Milkweed and the Monarch Butterfly

Milkweed and the Monarch Butterfly

This past week, the team began the Milkweed project, whereby Milkweed will be planted in various locations at the Ashram to help and support the Monarch Butterfly. This project will take place over several Saturdays into February. It will continue this Saturday, February 3rd, 2024, from 2:30 p.m. to 4:30 p.m. Meet at the Peach Cottage by 2:15 p.m.

What is Milkweed? Common milkweed is a member of the Asclepiadaceae (milkweed) family. It is one of about 115 species that occur in the Americas. Milkweeds are one of the most important plants for the Monarch Butterfly. One of the most important ways to support them is planting native milkweed. Monarchs lay their eggs on milkweed plants and the caterpillars that hatch feed on the leaves. Milkweed is the only food Monarch caterpillars eat and is essential to their survival. Common milkweed is Nature’s mega food market for insects. Over 450 insects are known to feed on some portion of the plant. 

Why plant for the Monarch Butterfly? This butterfly is one of the most studied in the Americas. It is reliant on three countries to ensure its survival – Canada, Mexico, and the USA. The annual migration cycle of the monarch butterfly has been described as the most spectacular in the insect world, an “endangered natural phenomenon.”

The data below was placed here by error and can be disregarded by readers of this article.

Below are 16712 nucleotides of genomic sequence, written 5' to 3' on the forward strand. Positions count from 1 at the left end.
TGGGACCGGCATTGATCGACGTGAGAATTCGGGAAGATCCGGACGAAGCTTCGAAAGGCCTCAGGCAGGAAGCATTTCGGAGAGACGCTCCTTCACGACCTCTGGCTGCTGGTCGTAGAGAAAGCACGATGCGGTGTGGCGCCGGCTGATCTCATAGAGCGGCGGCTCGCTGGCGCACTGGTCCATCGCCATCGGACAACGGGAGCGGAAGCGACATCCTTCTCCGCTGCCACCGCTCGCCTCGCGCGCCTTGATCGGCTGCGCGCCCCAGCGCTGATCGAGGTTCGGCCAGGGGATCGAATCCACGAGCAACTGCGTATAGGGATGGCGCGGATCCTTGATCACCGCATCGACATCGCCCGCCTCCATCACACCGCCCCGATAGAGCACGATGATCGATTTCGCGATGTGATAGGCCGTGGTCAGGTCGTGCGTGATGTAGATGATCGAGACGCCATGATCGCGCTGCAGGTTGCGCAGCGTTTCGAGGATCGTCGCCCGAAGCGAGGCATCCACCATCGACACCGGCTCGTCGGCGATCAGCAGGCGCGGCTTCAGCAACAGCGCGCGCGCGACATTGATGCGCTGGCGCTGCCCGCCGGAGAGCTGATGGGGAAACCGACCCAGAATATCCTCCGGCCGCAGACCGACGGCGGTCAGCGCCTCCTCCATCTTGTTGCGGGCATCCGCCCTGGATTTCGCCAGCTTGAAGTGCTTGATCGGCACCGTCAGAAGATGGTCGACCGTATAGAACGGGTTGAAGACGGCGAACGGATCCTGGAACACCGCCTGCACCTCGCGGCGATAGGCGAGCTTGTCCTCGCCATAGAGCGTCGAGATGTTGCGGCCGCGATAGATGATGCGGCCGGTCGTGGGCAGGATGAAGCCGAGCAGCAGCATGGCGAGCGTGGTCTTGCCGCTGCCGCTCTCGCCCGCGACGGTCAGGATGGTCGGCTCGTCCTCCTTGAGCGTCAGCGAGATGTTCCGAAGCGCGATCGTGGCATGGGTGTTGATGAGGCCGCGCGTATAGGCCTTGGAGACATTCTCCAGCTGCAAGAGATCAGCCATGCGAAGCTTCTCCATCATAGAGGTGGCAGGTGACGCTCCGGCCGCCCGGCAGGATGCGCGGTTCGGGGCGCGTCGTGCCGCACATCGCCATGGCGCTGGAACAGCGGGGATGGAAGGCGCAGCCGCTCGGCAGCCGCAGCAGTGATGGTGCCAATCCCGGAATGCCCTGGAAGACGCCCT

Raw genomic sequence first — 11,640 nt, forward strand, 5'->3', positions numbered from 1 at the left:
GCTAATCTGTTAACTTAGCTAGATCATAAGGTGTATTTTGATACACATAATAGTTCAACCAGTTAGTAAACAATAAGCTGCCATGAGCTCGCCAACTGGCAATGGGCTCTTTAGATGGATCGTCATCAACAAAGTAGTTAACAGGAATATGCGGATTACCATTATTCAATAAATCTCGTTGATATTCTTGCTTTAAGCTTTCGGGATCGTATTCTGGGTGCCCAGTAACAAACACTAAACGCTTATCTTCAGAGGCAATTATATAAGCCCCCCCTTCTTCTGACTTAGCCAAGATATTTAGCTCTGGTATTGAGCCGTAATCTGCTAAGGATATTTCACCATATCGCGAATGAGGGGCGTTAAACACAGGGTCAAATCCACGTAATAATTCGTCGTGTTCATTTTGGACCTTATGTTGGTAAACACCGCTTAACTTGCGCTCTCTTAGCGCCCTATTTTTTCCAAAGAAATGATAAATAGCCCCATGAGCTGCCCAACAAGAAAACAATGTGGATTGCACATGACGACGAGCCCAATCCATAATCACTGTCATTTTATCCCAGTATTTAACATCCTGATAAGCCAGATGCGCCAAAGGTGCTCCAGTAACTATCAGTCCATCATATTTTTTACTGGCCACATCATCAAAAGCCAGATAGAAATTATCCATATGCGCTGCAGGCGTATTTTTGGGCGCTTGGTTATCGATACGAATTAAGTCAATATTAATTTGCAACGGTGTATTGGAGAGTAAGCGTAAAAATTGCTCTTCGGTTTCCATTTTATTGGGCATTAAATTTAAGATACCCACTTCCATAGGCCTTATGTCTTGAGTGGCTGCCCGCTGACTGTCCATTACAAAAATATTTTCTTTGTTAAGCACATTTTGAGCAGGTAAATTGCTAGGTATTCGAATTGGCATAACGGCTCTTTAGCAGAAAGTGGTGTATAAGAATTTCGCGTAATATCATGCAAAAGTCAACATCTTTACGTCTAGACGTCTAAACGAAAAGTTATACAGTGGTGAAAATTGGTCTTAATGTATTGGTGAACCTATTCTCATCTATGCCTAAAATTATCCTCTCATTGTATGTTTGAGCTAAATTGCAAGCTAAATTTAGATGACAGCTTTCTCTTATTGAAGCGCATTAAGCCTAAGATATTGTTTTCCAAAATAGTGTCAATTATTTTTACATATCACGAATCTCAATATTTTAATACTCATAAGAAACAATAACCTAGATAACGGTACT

The Western monarch butterfly population has declined rapidly in the last few decades. In 2020, the numbers were so low that they were in danger of going extinct. They are now making a comeback but there’s still a long way to go!

The Monarchs from Eastern North America migrate to the Sierra Madre Mountains of Mexico.

The Monarchs in Western North America (west of the Rockies) migrate to the California Pacific Coast, to Santa Cruz and San Diego. Here, microclimatic conditions are very similar to that in central Mexico. Monarchs roost in eucalyptus, Monterey pines, and Monterey cypresses in California.

Monarchs can travel between 50-100 miles a day; it can take up to two months to complete their journey. The farthest-ranging monarch butterfly recorded traveled 265 miles in one day. 

Let us all help this amazing creature by planting Milkweed.

Our Team of Ameya, Kalpita, Aurora, Kavya, Jacqueline, and Rowen planted 2 different kinds of native milkweed. They created trays and seed balls of asciepias speciosa, and asciepias fasciularis.